- Members of JAC commit to treating each other with kindness and respect. We don’t have to agree on everything, but we will not single people out, call each other names, or verbally abuse each other. If a member of JAC feels that someone is acting in a disrespectful manner the individual should first speak to the person directly concerning the issue, if that member a) feels safe or comfortable raising the issue with the person(s) involved and b) would like to pursue a resolution. If a member of JAC does not feel safe or comfortable resolving the matter directly with the person(s) involved, or if direct communication does not resolve the matter, a member of JAC may take the issue to the Restorative Justice Committee. See the Restorative Justice Committee handout for more information.
- We oppose racism, sexism, homophobia, transphobia, ableism, ageism, and mentalism. We acknowledge that we are growing and learning together, but instances of oppression will be taken seriously. There will be zero tolerance for failure to engage in any recommended processes around instances of oppression. Definitions of these terms are at the end of the Community Standards document so that we all have common definitions to work from.
- We are committed to promoting the leadership of people who have experienced incarceration and their families.
- We agree to be accountable for our words and actions and to hold each other accountable for our words and actions.
- We are committed to applying restorative justice principles to resolve conflicts. A definition of restorative justice principles is at the end of the Community Standards document so that we all have a common definition from which to work.
- We will strive to make the coalition a safe, caring space for members.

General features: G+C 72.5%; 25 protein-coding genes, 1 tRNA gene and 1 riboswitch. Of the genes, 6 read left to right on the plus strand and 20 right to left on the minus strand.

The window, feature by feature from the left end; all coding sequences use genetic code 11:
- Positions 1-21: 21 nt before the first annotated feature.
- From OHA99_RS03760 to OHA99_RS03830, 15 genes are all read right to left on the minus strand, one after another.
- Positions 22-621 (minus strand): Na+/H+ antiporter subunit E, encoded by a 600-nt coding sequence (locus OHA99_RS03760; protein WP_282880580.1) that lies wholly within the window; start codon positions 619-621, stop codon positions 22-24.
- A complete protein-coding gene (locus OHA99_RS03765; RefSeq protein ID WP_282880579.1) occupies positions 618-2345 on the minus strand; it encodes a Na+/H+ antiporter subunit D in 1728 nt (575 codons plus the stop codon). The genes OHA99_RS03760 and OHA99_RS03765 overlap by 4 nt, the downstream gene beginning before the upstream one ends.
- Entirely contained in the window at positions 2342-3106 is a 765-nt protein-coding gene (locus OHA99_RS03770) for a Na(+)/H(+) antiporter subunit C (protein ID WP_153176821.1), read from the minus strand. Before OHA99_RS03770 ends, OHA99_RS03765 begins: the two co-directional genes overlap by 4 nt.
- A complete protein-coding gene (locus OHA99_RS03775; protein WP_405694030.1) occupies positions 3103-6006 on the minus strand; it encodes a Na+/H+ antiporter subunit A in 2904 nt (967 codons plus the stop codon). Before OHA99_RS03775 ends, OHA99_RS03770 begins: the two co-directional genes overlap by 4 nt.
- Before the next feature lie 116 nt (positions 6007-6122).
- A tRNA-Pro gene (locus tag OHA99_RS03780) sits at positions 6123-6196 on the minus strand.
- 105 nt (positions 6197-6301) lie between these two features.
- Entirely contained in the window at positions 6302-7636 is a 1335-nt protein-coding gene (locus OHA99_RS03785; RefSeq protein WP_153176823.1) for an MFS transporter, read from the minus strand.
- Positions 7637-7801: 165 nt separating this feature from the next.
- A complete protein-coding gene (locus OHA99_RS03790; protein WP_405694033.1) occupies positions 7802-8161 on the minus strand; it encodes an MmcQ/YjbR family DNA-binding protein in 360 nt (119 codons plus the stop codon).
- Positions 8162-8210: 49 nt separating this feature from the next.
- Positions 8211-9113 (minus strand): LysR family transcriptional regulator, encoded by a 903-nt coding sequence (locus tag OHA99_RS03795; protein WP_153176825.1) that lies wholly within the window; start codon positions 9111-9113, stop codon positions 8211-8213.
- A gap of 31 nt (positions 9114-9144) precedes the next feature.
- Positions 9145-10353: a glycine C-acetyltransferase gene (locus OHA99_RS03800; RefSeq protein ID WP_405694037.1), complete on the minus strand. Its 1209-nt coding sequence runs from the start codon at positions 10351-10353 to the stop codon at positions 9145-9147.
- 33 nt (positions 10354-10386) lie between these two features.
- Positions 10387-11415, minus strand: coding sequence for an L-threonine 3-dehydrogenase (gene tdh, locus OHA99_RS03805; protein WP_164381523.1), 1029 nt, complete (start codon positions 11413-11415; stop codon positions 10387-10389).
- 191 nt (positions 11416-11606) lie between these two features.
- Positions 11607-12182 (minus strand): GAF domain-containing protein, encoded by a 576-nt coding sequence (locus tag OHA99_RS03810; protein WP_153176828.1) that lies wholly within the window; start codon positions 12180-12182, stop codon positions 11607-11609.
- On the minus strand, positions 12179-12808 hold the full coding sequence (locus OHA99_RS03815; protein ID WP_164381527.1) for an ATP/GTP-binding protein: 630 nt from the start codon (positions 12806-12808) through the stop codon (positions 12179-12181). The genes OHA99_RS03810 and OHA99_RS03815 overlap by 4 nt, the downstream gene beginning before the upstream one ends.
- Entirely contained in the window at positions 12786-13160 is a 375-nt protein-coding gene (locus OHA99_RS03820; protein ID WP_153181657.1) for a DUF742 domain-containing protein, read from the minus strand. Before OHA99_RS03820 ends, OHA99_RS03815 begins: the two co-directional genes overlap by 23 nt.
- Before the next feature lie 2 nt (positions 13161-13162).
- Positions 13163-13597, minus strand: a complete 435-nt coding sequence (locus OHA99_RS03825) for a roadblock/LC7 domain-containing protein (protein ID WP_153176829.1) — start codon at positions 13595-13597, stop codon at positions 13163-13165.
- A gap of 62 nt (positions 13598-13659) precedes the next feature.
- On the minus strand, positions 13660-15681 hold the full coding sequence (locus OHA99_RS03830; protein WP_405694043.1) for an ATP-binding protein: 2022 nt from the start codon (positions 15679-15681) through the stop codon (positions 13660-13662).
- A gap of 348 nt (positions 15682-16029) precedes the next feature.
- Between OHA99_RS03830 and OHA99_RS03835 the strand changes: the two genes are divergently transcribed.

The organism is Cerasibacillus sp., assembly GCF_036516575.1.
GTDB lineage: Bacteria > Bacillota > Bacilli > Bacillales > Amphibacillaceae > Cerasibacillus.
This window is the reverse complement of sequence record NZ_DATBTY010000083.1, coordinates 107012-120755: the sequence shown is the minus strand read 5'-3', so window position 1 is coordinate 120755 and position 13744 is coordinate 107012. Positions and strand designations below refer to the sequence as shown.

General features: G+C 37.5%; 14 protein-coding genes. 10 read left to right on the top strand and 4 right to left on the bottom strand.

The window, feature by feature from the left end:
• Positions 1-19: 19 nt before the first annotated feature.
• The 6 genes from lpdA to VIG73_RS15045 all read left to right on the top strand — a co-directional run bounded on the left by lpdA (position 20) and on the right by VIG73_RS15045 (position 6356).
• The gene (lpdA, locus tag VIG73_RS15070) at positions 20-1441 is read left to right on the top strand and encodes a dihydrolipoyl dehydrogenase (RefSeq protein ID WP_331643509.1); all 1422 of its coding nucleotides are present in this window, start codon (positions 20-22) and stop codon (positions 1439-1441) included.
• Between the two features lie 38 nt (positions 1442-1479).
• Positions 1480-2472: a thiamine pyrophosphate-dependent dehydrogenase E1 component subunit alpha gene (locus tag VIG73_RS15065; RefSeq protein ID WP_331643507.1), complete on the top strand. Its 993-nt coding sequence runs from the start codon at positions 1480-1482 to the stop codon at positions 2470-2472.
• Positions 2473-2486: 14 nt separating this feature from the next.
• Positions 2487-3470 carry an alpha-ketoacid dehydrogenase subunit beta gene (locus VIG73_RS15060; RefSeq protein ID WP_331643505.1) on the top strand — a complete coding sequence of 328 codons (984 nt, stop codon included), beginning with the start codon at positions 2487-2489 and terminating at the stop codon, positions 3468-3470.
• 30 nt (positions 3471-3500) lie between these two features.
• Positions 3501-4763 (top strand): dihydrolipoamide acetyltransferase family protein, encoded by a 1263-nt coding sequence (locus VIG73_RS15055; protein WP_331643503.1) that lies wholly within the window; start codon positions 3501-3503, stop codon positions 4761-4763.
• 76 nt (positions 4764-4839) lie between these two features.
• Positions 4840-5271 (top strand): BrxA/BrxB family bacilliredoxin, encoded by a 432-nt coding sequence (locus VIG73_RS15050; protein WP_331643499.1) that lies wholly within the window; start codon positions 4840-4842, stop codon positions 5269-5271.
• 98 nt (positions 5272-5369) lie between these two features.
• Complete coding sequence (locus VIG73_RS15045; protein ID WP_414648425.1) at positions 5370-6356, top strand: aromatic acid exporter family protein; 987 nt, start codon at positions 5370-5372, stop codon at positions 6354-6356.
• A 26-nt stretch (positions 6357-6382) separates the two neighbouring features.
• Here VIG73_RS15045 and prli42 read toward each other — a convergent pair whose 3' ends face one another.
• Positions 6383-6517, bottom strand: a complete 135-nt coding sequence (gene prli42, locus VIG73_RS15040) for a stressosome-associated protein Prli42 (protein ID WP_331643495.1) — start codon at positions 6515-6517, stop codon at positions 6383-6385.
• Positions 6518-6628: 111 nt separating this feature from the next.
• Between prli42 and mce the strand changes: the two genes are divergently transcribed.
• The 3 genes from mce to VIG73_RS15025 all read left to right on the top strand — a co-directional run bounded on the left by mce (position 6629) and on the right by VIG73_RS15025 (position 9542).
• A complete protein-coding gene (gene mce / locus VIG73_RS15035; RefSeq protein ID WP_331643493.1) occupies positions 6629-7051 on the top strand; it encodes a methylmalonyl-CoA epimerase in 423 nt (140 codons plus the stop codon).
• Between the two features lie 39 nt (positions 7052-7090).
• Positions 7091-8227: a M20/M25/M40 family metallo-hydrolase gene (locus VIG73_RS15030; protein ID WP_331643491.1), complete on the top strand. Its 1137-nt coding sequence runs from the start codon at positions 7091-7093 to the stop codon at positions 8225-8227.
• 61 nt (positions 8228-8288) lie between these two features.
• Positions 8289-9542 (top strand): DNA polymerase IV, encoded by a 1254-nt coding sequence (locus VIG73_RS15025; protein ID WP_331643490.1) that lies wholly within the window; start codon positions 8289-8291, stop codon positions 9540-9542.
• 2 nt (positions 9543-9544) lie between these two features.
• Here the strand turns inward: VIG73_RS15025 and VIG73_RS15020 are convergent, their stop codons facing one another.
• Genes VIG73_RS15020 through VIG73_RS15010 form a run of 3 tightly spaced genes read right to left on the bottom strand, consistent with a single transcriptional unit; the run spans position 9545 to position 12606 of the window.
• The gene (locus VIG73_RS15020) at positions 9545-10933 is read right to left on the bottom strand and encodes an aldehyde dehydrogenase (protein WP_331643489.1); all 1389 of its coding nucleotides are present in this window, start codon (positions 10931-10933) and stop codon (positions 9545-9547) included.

- The above standards apply in all situations and all oral and written communications, including but not limited to in-person meetings, demonstrations, telephone calls, social media or anytime that a member of JAC is identifying themself as a representative or member of JAC.
- Structural Oppression: The ways in which culture, ideology, laws, institutions, and personal behaviors and beliefs interact to maintain a hierarchy that allows the privileges or advantages associated with the dominant group and the disadvantages associated with the oppressed, targeted, or marginalized group to endure and adapt over time. This preserves the hierarchy and can be based on race, class, gender, sexuality, and/or other group identities.
- Ableism: A system of discrimination and exclusion that oppresses people who have mental, emotional, and physical disabilities.
- Ageism: Pejudice or discrimination based on a person's age; specifically related to the explicit or implicit advantages or disadvantages based on age.
- Homophobia: The fear or hatred of gays, lesbians, or queer-identified people in general. This can be manifested as an intense dislike or rejection of such people, or violent actions against them.
- Mentalism: Refers to systemic oppression as well as societal attitudes and assumptions that work to keep people labeled with psychiatric disabilities devalued, disempowered and disenfranchised.
- Racism: Racial and cultural prejudice and discrimination, supported intentionally or unintentionally by institutional power and authority, used to the advantage of one race and the disadvantage of other races. The critical element that differentiates racism from prejudice and discrimination is the use of power and authority to support prejudices and enforce discriminatory behaviors in systemic ways with far-reaching outcomes and effects.
- Sexism: The cultural, institutional, and individual set of beliefs and practises that privilege men, subordinate women, and designate values and practises associated with women.
- Transphobia: The fear or hatred of trans and gender nonconforming people in general. This can be manifested as an intense dislike or rejection of such people, or violent actions against them.
- Restorative Justice: An approach to responding to instances where community standards have been broken. In Restorative Justice the focus is on mending relationships and for community accountability in how multiple people acted or failed to act for this harm to occur. Some primary principles include being guided by the voice(s) of those at the center of the harm; allowing all parties to be active participants in the process and obligations; any obligations that follow from the harm inflicted should be related to making things right and not on vengeance or pain. Restorative Justice encourages the whole community to become involved in early intervention and to see how we are all affected and all responsible for each other.